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YOU DECIDE: What will the recovery look like?

June 26, 2009

MEDIA CONTACT: Dr. Mike Walden, 919.515.4671 or

Dr. Mike Walden
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There's increasing optimism the recession will be over by the end of the year. Trends in key economic factors as well as movements in leading indicators are all pointing to that conclusion. If accurate, we can all let out a collective "hooray" when the happy news hits.

But before our excitement gets too high, it's worthwhile to try to answer two questions: what does the end of a recession mean, and what will the recovery from the recession look like?

A recession means the economy is getting smaller. Sales, revenues and jobs all contract. Even prices often get smaller by falling. The end of a recession means this shrinkage stops, and the economy starts expanding again.

However, just because the recession is over doesn't mean everything returns to where it was before the recession began. It just means we've started to dig ourselves out of the hole created by the downturn.

The second - and perhaps more important - question then is, how long will it take for us to recover what we lost during the recession? In other words, what will be the strength of the recovery?

Economists are already debating this question, and the consensus answer seems to be "a long time." Indeed, the Federal Reserve has already talked about a two-year recovery period before the economy gets back to where it was in 2007.

The main reason cited for the slow rebound is the overhang of debt still carried by households. The tremendous loss in wealth suffered by consumers ($14 trillion, or 22 percent of the total) in the past two years is making households scramble to limit spending and pay off debt. Economists think this financial rebalancing won't stop with the end of the recession but will continue into the recovery. The result will be a sluggish recovery driven by stingy consumers.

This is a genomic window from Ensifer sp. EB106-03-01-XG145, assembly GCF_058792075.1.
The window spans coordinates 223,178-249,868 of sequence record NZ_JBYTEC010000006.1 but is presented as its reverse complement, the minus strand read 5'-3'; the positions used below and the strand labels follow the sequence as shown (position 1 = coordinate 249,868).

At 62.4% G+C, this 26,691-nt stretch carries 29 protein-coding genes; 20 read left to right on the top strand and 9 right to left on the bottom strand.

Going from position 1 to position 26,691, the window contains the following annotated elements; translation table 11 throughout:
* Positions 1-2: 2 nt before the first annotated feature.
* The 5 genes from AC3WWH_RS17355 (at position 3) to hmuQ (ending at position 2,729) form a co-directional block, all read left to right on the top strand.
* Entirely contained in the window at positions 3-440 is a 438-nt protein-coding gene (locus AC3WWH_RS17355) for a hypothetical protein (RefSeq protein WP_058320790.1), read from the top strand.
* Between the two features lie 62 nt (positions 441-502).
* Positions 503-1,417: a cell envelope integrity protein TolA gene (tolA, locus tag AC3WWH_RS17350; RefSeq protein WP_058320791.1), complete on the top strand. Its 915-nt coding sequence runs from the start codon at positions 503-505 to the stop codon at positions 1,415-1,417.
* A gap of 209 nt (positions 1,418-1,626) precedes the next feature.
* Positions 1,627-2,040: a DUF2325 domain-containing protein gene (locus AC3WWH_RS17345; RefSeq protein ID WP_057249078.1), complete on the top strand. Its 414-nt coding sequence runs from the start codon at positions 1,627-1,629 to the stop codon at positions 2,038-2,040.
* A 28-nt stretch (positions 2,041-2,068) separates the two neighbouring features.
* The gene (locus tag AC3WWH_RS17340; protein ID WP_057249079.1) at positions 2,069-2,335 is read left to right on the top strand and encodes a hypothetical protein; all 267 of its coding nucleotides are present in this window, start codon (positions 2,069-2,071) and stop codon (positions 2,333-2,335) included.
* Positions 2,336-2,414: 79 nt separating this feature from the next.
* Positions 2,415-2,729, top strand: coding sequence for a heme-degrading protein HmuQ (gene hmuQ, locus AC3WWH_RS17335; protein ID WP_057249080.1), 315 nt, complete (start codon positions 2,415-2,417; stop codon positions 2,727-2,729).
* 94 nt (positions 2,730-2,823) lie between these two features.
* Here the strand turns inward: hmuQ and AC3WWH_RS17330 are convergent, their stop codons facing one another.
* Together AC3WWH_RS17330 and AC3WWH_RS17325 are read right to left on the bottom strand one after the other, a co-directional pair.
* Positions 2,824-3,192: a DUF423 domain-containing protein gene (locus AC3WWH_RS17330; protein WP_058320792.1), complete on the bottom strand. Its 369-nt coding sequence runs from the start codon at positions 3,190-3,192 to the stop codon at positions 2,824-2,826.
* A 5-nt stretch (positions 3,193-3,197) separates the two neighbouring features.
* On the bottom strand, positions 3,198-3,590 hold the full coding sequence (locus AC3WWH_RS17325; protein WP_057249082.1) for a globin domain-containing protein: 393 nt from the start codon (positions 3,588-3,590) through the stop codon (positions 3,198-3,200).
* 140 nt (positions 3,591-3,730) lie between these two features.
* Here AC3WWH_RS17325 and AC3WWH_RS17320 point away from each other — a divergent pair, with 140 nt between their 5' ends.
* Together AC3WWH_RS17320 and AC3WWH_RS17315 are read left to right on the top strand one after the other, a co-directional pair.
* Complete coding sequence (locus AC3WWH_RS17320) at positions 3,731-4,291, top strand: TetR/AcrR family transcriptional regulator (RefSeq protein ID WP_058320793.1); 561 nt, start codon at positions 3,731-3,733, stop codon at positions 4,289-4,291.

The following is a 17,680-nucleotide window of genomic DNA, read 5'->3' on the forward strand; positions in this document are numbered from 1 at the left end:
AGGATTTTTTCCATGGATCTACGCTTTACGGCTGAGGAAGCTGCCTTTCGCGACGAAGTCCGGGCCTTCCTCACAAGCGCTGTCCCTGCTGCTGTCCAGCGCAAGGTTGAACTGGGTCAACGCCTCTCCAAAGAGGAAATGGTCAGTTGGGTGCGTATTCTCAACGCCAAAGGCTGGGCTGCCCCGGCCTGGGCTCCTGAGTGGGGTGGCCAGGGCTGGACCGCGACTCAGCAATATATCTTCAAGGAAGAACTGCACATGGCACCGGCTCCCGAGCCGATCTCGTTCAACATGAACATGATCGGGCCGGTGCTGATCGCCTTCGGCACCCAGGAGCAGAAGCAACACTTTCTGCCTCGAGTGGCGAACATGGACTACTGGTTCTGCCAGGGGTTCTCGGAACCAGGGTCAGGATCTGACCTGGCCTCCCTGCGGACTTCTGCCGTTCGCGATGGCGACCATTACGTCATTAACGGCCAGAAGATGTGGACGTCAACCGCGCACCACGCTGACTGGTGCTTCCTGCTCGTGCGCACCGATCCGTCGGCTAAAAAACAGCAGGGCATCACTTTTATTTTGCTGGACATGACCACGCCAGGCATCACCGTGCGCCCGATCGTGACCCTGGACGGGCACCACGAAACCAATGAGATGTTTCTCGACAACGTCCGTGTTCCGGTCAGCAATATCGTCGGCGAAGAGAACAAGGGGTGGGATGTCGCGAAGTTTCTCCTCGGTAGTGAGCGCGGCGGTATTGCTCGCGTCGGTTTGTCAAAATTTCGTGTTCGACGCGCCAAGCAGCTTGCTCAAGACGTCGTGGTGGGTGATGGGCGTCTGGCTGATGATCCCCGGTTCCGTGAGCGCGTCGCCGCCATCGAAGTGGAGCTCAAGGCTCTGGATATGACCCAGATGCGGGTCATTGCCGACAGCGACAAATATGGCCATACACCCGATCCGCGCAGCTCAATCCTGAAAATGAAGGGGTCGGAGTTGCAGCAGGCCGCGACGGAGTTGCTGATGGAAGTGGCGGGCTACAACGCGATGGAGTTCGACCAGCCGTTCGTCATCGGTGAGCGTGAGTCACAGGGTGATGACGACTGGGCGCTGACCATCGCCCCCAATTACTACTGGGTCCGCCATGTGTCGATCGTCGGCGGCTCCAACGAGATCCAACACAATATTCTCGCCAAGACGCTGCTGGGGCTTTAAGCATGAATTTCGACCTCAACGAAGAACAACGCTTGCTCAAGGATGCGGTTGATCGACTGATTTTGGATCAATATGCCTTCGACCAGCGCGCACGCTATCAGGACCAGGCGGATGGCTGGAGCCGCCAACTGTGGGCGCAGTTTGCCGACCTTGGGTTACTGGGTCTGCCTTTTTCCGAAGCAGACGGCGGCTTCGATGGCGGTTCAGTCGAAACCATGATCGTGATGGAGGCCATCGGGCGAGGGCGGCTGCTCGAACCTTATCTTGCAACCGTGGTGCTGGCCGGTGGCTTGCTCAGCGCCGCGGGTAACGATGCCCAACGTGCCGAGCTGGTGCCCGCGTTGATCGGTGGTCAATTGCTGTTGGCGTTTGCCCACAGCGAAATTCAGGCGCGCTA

The bottom line is that businesses will have a better year in 2010 but not anything to set records. Consumers will still be careful and cautious. Although more available, credit will continue to be tight compared to pre-recession standards. One wild card will be interest rates. If interest rates rise, either as a result of the Federal Reserve trying to head off inflation or from concerns over government debt levels, consumer spending could be further stymied.

Yet, just as a recession doesn't impact every person and every business equally, the recovery won't proceed with an even hand. Traditionally, businesses that sell durable products where purchases can be postponed - homes, vehicles, furniture, computers - take the biggest hit during a recession. Then, when the recovery comes and buyers exercise their pent-up demand, these businesses can see a sharp sales upturn.

The current recession has had a devastating impact on the sale of durable goods - particularly homes and vehicles. Many think sales can't get worse than they are. Therefore, any recovery - modest as it might be - should significantly improve the sales of these long-lasting products.

High-end product sales and sales and activities dependent on discretionary income have also been battered during the last two years. Therefore, look for major improvement in the cash register rings for such items as jewelry, business clothing and even the gaming industry. In contrast, sales at discount stores, bargain restaurants and auto repair shops will experience diminished gains as the economy improves.

The overriding conclusion is that businesses will have to work harder for their sales even as the economy moves into a new growth phase. The financial and psychological stress created by the recession will remain with us for a while. The buying spree by consumers over the last two decades may not return for years, decades or ever!

The economic pie will again expand, but slowly. Businesses - and regions - will be competing more for bigger slices than for parts of a larger pie. The successful firms will get ahead by the profitable use of management, marketing and creativity - skills that will be vital and essential like never before. However, many will decide slow growth is better than no growth.


Dr. Mike Walden is a William Neal Reynolds Professor and North Carolina Cooperative Extension economist in the Department of Agricultural and Resource Economics of N.C. State University's College of Agriculture and Life Sciences. He teaches and writes on personal finance, economic outlook and public policy. The Department of Communication Services provides his You Decide column every two weeks. Earlier You Decide columns are at

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Posted by Dave at June 26, 2009 01:07 PM